1. Column: Why does black money matter?

Column: Why does black money matter?

The economic impact of the foreign hoards being brought back will be minimal.

By: | Published: November 3, 2014 4:40 AM

Before the General election this year, there was a hue and cry rustled up by Anna Hazare and Baba Ramdev about the stashing of black money abroad. BJP politicians joined in. It was said there were thousands of hidden foreign bank accounts. Almost any economic problem of the nation was solvable if only we got the money back.

The idea of the ‘drain’, of a loot which is taken abroad, has a lot of romantic political appeal. Nationalists wanted to ‘prove’ that only due to foreign rule and its taking money out was India poor. But the drain was at no time in excess of about 5% of the national income. You could twist and turn to make it 10 %. No one asked how much of the amount was unrequited transfer, i.e., theft. If ‘stores’ were not bought in UK, they would have to be bought in Germany or France. The ‘loot’ then would be only the price differential paid due to imperial monopoly.

Both the communist Left and the nationalist Right parade the loot as the sole reason why India is not a land flowing with milk and honey. The root cause of poverty of any nation, as Adam Smith pointed out long ago, is not the retention or loss of the treasure of gold and silver but the productivity of its labour. Indian productivity, especially in agriculture, was (and remains) pathetic across all tenurial systems. Because the population was very large, lots of small surpluses added up to wealth of the elite, which inspired the legend the riches of Golconda. Poverty predated British rule and the departure of the British did not end the poverty overnight. The internal drain to the elite far exceeded the foreign one.

But the drain myth is powerful. It blames our poverty on someone else. Now, it is the black money-owners who have stashed the loot abroad. But is the problem the export of the loot or its existence? After all, the black money at home must far exceed the stash abroad. Our entire electoral politics thrives on black money. Politicians have openly said this. Kiran Kumar Reddy, the last Chief Minister of undivided Andhra Pradesh, said as much. Why do people make such a fuss about corruption, he asked. After all, the money re-enters politics at election time. Outside politics, real estate, wedding parties, alcohol sales, gold and jewellery trade are also all booming, thanks to black money.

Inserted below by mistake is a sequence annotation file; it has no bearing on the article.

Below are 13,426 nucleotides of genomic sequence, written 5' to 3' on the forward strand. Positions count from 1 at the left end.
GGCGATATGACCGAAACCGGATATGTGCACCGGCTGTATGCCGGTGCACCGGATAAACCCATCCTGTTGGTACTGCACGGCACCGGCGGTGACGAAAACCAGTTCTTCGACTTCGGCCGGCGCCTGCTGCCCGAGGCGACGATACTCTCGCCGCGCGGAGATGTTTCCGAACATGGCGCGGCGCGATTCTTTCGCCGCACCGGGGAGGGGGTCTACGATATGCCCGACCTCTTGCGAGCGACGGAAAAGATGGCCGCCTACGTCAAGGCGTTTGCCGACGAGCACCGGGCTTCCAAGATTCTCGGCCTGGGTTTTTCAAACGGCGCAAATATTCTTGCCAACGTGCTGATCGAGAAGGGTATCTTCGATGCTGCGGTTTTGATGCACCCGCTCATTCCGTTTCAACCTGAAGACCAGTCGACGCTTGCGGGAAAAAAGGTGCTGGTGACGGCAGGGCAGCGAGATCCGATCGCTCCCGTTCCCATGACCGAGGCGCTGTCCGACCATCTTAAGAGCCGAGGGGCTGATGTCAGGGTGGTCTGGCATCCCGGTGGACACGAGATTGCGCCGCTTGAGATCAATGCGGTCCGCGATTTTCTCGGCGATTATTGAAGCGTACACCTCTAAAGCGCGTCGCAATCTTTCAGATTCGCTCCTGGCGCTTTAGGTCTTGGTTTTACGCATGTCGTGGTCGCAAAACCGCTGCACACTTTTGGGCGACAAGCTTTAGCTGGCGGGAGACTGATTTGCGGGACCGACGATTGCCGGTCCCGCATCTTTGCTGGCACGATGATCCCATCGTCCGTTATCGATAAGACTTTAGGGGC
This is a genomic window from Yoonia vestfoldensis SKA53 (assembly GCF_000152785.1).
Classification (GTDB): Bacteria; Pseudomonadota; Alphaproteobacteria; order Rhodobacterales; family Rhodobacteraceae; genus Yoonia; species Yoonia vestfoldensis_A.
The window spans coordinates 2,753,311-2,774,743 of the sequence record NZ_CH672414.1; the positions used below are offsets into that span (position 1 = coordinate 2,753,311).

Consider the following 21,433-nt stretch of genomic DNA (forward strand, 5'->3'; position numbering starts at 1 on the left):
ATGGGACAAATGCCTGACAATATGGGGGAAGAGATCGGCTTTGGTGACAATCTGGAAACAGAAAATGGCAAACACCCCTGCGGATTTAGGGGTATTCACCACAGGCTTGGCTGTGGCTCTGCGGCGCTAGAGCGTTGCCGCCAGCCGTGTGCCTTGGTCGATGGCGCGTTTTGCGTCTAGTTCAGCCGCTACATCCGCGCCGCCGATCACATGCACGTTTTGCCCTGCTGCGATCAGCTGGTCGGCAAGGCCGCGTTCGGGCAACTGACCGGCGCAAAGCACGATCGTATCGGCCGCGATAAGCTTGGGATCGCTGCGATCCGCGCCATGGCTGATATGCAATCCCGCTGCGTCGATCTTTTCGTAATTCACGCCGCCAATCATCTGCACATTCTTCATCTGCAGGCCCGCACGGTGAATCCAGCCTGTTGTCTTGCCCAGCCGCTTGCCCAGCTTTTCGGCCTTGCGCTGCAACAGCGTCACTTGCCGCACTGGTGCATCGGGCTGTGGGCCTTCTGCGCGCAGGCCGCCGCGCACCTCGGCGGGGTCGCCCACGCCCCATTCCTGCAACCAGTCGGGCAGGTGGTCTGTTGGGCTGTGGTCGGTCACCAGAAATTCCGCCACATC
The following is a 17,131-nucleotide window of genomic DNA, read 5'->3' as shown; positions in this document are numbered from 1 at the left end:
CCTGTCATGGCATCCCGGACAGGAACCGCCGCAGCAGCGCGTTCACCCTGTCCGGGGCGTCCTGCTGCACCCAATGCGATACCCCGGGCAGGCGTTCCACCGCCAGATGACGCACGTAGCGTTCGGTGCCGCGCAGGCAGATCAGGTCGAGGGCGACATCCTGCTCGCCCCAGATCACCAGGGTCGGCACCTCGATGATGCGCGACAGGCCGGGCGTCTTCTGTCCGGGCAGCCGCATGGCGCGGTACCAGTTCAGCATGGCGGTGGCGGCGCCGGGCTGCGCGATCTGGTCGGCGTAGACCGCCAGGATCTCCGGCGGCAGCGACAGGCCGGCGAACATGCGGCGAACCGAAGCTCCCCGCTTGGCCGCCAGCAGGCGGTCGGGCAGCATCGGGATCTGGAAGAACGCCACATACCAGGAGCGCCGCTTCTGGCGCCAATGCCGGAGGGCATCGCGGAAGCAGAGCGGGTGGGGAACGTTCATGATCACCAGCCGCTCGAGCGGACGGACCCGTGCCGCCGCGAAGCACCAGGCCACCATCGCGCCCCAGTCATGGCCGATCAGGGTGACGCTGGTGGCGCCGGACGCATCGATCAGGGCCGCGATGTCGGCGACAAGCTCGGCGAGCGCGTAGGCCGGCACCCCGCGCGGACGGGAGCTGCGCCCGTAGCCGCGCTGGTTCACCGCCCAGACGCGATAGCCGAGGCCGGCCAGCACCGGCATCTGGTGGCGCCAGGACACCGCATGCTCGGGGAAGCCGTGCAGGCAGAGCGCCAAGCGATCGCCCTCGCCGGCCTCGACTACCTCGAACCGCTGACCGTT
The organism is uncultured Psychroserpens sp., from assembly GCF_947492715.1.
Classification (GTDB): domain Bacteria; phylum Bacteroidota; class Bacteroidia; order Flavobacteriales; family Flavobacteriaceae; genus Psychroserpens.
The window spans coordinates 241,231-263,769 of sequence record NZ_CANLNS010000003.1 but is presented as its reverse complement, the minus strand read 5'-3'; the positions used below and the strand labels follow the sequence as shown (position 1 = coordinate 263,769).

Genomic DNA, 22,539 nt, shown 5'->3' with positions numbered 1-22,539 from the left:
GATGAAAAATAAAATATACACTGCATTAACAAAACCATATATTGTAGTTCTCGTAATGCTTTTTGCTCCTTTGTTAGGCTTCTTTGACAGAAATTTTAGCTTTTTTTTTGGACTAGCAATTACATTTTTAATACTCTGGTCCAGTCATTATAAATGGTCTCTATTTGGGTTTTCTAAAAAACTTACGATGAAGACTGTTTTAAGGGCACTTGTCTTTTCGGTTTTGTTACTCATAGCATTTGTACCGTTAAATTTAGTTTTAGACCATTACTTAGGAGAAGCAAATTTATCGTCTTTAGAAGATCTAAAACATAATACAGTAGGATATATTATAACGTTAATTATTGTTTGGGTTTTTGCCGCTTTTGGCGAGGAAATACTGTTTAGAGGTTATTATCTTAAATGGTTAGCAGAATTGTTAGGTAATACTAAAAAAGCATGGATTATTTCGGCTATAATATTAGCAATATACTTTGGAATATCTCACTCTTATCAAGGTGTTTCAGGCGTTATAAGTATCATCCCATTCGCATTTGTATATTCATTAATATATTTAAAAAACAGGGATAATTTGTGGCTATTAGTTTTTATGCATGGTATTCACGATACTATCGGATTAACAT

Yet the fiasco of the foreign money is educative. There are fewer than 700 such foreign accounts. In the worldwide drive against tax evasion, other countries have found many more such accounts and no fuss has been made. Even if these six-hundred-odd names are revealed, they are only guilty of tax evasion and violating foreign exchange regulations. These are both civil crimes. The government can claw back only the unpaid tax portion and perhaps add a fine. Thus, the total ‘drain’ would be a fraction, perhaps a third at most of the money revealed. Has anyone any estimate of how much would that be ?

Illegal actions have to be punished. Tax evasion is illegal. That said, the economic impact of the foreign hoards being brought back (if that is possible) will be minimal. The task of eliminating domestic black money is so daunting no government will try it. Indeed, one should warn against any precipitate action. There should be a serious estimate not just of the size of the stock of black money but also its circulation and its effect on the economy before someone starts getting rid of it. It could otherwise cause a major economic disruption.

The problem of domestic black money is not that it lies idle or that it is barren. It circulates and powers the economy. It may do so in consumption channels rather than investments but it is not wasted. The question to ask then is how do we get this money to flow in all directions in response to market incentives rather than flow in furtive channels ?

The issue is income tax. Even for law abiding citizens the harassment of income tax officers is legendary. The answer is to abolish the income tax as it is at present. Even on sound economic principles you should tax consumption not income. It would be perfectly equitable to replace income tax by a heavy luxury tax. Now that fuel subsidy has been abolished why not put a 100 % tax on petrol consumption ? It will relieve the pollution in Delhi at a stroke. All those hoardings advertising fabulous new gated colonies invite a 150 % tax . Then, there are gold and jewellery. There is a black bonanza out there to harvest. The distortion is not the evasion; it is the tax itself and the way it is administered.

The author is a prominent economist and Labour peer.

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